James Black, MD. Dr. Black, author of this educational activity, has no relevant financial relationship(s) with ineligible companies to disclose.
REVIEW OF: Tariot PN et al, NEJM 2021;385(4):309–319
STUDY TYPE: Randomized double-blind placebo-controlled trial
In the never-ending search for a safe and effective antipsychotic in dementia, the newest kid on the block is pimavanserin (Nuplazid), an antipsychotic with a unique mechanism of action based on 5-HT2A inverse agonism/antagonism and no effect on dopamine receptors. As a reminder, atypical antipsychotics (which are dopamine/serotonin antagonists) are modestly effective for treating agitation and psychosis in dementia, but they are saddled with a black box warning regarding increased incidence of mortality vs placebo. Though the absolute risk is small—about 4% mortality on antipsychotics vs 2% on placebo—the warning has caused regulatory authorities to create policies that have limited the use of antipsychotics in this population.
Enter pimavanserin, which was approved for psychosis in Parkinson’s disease in 2016. Although it carries the same black box warning, there wasn’t evidence that it increased mortality in dementia-related psychosis early on. Its manufacturer, Acadia, has been funding clinical trials for psychosis in dementia. Thus far, one study was published showing no benefit over placebo at 12 weeks for patients with psychosis and Alzheimer’s disease residing in long-term care settings (Ballard C et al, Lancet Neurol 2018;17(3):213–222).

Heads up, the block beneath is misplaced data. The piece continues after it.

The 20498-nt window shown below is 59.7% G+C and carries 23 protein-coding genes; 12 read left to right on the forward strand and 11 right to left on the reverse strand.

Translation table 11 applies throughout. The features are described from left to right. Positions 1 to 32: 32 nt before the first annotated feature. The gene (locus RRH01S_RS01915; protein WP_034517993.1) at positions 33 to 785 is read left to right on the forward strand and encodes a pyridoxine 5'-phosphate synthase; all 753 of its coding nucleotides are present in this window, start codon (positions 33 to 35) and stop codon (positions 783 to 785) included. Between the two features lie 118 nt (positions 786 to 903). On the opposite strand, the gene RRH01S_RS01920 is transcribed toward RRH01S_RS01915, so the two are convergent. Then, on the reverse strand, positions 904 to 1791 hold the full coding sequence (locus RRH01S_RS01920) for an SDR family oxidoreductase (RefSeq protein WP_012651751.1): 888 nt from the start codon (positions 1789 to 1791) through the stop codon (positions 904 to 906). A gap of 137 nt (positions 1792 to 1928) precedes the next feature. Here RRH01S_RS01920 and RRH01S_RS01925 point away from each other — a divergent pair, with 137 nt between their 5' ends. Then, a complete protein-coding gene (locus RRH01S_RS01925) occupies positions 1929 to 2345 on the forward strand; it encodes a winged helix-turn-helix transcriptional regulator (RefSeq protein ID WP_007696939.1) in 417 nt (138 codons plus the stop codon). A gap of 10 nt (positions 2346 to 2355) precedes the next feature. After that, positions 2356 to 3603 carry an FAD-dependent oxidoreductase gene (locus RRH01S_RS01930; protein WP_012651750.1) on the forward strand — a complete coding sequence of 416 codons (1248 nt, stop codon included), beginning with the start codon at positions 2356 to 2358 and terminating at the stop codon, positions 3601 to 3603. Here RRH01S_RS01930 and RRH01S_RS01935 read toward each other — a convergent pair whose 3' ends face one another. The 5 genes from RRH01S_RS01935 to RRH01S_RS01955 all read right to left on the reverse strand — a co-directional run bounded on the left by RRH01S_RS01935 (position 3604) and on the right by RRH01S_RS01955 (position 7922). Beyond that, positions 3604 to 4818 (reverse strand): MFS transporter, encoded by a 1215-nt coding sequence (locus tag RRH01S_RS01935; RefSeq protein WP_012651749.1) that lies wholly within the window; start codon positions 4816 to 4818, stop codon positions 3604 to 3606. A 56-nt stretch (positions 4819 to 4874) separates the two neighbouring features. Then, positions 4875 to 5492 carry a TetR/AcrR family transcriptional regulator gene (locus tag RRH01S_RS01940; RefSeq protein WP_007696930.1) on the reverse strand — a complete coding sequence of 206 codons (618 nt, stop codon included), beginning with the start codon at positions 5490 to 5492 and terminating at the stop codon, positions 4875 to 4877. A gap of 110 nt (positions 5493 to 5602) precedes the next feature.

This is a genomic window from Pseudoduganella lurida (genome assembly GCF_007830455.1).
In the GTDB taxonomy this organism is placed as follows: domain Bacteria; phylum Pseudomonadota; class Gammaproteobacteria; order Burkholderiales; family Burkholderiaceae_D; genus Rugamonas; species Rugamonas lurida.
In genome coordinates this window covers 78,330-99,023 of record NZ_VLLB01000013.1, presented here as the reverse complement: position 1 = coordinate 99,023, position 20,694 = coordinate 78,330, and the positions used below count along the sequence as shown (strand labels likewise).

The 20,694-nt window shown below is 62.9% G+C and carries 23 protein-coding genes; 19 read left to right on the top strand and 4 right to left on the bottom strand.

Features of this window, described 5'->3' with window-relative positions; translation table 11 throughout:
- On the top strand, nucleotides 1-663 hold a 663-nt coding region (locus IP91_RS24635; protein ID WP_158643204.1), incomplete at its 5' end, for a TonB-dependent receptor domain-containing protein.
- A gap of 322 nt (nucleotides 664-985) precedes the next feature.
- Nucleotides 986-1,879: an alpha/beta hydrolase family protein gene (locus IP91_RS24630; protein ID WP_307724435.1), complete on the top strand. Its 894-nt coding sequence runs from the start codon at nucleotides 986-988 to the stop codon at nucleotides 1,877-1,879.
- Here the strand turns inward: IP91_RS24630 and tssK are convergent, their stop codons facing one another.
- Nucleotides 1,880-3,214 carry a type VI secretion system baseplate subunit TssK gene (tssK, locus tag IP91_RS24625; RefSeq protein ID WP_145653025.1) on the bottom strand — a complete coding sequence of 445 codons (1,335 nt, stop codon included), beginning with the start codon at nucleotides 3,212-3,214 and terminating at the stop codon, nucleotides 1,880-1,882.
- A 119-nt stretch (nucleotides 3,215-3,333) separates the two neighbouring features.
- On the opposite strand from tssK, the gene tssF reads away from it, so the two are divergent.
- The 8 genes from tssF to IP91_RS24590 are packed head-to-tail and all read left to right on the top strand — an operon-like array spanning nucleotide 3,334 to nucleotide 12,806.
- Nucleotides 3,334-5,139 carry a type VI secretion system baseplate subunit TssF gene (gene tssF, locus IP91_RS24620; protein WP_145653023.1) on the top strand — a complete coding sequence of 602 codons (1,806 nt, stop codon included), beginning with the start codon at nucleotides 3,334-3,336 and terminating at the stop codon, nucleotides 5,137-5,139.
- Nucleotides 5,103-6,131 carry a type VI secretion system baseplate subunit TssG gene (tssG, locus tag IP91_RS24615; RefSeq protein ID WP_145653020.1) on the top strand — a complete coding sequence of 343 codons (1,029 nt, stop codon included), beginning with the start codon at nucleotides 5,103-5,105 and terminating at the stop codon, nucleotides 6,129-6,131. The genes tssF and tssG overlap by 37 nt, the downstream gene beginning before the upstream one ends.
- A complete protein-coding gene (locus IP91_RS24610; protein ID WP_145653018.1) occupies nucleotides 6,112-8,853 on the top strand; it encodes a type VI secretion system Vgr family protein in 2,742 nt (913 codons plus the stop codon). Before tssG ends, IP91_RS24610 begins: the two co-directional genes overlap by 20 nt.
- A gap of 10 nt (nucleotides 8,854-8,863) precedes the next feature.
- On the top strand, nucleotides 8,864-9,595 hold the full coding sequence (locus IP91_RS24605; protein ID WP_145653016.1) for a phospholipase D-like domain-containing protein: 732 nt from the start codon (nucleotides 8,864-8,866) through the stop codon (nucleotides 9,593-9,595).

The latest study (the HARMONY trial) enrolled patients with any type of dementia, not only Alzheimer’s disease. In this study, 392 patients with dementia-related psychosis were initially enrolled in an open-label trial of pimavanserin (20–34 mg/day). The primary end point was relapse of psychosis. Of these patients, 217 responded to the medication with symptom reduction and were then enrolled in a double-blind phase—105 were randomized to continuing pimavanserin, and 112 were switched to placebo. This phase was supposed to last 26 weeks, but it was terminated early because an interim analysis showed that pimavanserin was clearly more effective than placebo. Specifically, a relapse of psychosis occurred in 12 of the 95 patients assigned to pimavanserin (13%) and 28 of the 99 patients assigned to placebo (28%). Of note, only 44 patients in the pimavanserin group and 35 patients in the placebo group completed the 26-week trial. Pimavanserin and placebo were comparable in terms of side effects, though asymptomatic QTc prolongation occurred more frequently in patients who received pimavanserin.
This study tells us that if patients with dementia and psychosis respond well to pimavanserin over 12 weeks, then they should probably be continued on the medication to prevent relapse. However, there are a couple of flaws that shake our confidence in the study’s results. First, it’s possible that the “relapses” in the placebo group were in part just withdrawal symptoms from having discontinued pimavanserin. Second, the fact that different subtypes of dementia patients were enrolled makes it hard for us to decide which patients will respond to the drug. We will have to wait for more data for clarity, especially given pimavanserin’s high cost, which insurance will likely not cover for an off-label use. For now, the FDA has declined to approve the drug for this indication.
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